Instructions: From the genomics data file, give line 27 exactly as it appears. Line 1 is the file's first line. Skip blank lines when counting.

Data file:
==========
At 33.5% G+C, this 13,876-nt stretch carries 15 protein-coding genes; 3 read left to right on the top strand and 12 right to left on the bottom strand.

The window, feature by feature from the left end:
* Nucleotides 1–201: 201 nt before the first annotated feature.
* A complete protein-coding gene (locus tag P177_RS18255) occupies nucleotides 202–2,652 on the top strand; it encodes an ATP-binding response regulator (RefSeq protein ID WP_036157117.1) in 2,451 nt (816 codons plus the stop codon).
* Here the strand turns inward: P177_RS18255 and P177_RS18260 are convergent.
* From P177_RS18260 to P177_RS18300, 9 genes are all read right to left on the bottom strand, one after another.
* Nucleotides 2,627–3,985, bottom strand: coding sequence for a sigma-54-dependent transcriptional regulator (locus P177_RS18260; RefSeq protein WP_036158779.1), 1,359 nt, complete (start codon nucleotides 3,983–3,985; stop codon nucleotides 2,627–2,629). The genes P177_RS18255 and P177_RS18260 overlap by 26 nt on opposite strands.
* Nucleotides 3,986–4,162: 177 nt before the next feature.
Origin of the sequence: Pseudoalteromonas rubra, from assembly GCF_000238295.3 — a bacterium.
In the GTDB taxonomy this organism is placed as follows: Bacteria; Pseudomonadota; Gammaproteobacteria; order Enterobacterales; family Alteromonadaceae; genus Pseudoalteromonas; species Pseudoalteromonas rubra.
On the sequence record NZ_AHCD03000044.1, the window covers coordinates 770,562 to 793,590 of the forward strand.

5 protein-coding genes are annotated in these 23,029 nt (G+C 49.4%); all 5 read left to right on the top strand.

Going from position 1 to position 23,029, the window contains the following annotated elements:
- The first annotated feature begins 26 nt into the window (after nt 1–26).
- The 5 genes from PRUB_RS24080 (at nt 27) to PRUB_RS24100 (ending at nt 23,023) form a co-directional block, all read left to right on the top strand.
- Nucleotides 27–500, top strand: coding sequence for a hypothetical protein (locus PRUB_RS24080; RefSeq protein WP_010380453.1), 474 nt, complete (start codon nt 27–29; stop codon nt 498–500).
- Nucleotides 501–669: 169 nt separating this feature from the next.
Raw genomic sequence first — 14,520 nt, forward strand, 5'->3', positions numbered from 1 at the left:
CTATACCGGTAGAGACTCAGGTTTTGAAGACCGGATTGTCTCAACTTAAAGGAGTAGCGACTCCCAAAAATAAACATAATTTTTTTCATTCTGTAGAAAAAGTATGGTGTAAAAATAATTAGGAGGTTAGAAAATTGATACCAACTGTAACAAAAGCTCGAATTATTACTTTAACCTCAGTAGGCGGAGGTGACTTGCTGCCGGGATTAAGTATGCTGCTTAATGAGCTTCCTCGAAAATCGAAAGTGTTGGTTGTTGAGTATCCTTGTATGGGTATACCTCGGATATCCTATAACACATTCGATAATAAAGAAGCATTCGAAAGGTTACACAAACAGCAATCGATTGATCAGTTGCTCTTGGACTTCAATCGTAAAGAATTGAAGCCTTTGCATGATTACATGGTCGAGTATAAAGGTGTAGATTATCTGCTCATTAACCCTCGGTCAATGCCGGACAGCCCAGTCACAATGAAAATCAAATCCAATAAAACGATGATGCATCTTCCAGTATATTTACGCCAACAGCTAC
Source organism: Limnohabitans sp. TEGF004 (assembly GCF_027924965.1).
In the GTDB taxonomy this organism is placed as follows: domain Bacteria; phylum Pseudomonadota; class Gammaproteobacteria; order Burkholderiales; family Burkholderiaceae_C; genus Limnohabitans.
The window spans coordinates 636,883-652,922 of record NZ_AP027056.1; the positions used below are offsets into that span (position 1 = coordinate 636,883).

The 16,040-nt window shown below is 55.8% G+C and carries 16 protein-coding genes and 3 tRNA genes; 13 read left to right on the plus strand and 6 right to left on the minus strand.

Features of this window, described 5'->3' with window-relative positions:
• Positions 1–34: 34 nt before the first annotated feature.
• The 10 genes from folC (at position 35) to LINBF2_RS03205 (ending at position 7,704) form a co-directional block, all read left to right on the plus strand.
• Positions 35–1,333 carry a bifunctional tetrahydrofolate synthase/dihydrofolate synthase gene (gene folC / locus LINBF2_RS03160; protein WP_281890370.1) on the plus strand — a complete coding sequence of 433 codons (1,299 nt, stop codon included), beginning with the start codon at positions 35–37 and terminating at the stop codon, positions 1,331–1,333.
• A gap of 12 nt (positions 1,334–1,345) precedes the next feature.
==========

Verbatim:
• Positions 35–1,333 carry a bifunctional tetrahydrofolate synthase/dihydrofolate synthase gene (gene folC / locus LINBF2_RS03160; protein WP_281890370.1) on the plus strand — a complete coding sequence of 433 codons (1,299 nt, stop codon included), beginning with the start codon at positions 35–37 and terminating at the stop codon, positions 1,331–1,333.